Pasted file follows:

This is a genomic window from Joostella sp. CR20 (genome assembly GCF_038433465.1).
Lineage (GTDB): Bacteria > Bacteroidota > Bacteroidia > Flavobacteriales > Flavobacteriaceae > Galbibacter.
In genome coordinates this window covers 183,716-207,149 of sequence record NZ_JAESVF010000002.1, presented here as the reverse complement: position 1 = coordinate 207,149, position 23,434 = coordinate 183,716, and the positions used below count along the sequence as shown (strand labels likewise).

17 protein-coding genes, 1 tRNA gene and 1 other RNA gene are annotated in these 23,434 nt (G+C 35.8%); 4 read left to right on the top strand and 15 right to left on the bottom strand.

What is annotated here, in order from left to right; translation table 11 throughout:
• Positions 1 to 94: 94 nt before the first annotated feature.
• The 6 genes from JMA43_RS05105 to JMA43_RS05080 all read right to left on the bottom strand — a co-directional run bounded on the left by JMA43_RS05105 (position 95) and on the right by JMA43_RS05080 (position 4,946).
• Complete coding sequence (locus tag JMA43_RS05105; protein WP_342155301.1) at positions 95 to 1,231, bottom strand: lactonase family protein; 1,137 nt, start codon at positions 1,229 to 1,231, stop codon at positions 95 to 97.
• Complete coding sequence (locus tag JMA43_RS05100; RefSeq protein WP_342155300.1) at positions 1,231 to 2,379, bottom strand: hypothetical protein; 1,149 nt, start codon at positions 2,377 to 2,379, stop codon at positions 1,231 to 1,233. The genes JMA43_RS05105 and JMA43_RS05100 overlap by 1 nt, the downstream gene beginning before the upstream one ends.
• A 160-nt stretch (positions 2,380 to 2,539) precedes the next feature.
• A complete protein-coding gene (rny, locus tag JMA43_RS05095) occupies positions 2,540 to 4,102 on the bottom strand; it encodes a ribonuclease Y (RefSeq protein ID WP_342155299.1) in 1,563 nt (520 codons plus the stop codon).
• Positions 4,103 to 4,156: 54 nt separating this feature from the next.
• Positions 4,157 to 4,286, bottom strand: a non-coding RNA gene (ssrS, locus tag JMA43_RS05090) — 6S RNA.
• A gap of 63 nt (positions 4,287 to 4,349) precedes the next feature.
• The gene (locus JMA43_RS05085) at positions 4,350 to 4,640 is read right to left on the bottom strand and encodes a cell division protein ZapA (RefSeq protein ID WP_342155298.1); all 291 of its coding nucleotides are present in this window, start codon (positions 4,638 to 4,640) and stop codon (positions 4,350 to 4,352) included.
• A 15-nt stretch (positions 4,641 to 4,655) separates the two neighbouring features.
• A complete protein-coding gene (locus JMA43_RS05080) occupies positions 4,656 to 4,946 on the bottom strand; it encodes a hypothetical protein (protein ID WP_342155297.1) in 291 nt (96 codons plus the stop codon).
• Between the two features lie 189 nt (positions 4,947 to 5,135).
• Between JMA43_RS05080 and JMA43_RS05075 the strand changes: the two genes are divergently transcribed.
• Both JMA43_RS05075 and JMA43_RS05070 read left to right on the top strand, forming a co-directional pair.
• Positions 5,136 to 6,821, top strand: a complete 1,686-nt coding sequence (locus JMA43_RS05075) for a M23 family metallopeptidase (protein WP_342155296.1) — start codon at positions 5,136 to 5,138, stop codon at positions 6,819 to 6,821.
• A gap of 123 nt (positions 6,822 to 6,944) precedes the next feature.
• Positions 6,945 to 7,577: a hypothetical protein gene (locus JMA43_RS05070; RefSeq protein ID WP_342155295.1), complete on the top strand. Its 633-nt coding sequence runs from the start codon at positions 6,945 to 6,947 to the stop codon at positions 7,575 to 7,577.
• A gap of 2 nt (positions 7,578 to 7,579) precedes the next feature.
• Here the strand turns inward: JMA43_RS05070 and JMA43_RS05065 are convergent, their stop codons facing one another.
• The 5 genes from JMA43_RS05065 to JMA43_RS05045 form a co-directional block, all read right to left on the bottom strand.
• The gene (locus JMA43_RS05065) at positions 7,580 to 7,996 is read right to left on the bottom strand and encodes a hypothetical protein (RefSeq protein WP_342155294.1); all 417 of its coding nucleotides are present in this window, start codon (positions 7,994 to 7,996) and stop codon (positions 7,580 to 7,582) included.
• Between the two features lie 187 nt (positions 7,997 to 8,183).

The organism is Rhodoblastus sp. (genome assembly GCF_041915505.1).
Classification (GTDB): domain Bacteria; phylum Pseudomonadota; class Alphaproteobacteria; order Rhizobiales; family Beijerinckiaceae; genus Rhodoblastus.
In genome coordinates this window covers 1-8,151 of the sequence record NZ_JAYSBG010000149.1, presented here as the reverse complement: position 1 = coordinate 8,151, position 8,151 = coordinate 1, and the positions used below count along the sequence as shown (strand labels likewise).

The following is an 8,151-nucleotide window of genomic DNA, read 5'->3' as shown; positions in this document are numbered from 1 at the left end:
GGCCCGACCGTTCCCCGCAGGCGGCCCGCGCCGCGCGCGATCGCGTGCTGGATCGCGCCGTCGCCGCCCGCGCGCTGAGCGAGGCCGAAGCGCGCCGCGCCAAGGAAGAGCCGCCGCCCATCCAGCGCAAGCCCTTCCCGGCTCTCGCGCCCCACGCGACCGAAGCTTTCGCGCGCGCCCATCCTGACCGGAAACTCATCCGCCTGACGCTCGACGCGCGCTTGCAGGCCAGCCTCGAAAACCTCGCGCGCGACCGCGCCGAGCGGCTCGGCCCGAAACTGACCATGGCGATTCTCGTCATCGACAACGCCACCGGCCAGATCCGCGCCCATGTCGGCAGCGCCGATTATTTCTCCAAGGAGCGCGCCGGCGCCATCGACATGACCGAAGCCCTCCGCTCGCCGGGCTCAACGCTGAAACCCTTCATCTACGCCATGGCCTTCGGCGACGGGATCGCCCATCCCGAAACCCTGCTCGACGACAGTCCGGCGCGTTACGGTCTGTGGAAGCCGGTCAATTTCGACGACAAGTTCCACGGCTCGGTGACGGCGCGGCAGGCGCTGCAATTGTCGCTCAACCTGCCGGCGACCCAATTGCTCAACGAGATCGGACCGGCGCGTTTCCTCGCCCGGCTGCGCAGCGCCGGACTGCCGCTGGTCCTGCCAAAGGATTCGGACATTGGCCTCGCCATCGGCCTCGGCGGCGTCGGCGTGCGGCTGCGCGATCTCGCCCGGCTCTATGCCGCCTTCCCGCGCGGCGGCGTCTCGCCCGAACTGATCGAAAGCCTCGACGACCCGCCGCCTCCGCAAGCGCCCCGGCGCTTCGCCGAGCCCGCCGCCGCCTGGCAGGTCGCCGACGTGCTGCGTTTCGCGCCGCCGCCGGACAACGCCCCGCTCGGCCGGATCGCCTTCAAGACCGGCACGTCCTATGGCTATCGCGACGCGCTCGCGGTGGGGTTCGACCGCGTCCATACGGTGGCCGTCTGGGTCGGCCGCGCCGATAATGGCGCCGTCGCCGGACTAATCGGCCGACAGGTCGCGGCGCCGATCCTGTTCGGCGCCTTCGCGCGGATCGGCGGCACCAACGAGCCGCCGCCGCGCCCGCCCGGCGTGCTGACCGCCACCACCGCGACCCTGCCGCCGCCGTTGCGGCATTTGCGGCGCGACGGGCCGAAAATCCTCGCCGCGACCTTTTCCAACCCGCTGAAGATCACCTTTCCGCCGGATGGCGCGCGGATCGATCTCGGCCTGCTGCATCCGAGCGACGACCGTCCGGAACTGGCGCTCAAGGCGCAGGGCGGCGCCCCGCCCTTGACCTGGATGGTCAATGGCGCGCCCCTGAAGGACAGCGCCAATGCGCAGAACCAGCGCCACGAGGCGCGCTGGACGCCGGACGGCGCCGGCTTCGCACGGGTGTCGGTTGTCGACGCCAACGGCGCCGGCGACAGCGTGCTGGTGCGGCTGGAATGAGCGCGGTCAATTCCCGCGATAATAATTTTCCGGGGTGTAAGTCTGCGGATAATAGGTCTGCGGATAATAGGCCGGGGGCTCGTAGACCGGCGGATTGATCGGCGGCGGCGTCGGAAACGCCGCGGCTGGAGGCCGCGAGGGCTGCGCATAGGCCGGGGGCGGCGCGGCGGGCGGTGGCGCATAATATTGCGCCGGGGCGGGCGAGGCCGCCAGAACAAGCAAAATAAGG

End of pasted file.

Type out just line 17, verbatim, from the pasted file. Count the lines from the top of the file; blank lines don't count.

• A complete protein-coding gene (locus JMA43_RS05080) occupies positions 4,656 to 4,946 on the bottom strand; it encodes a hypothetical protein (protein ID WP_342155297.1) in 291 nt (96 codons plus the stop codon).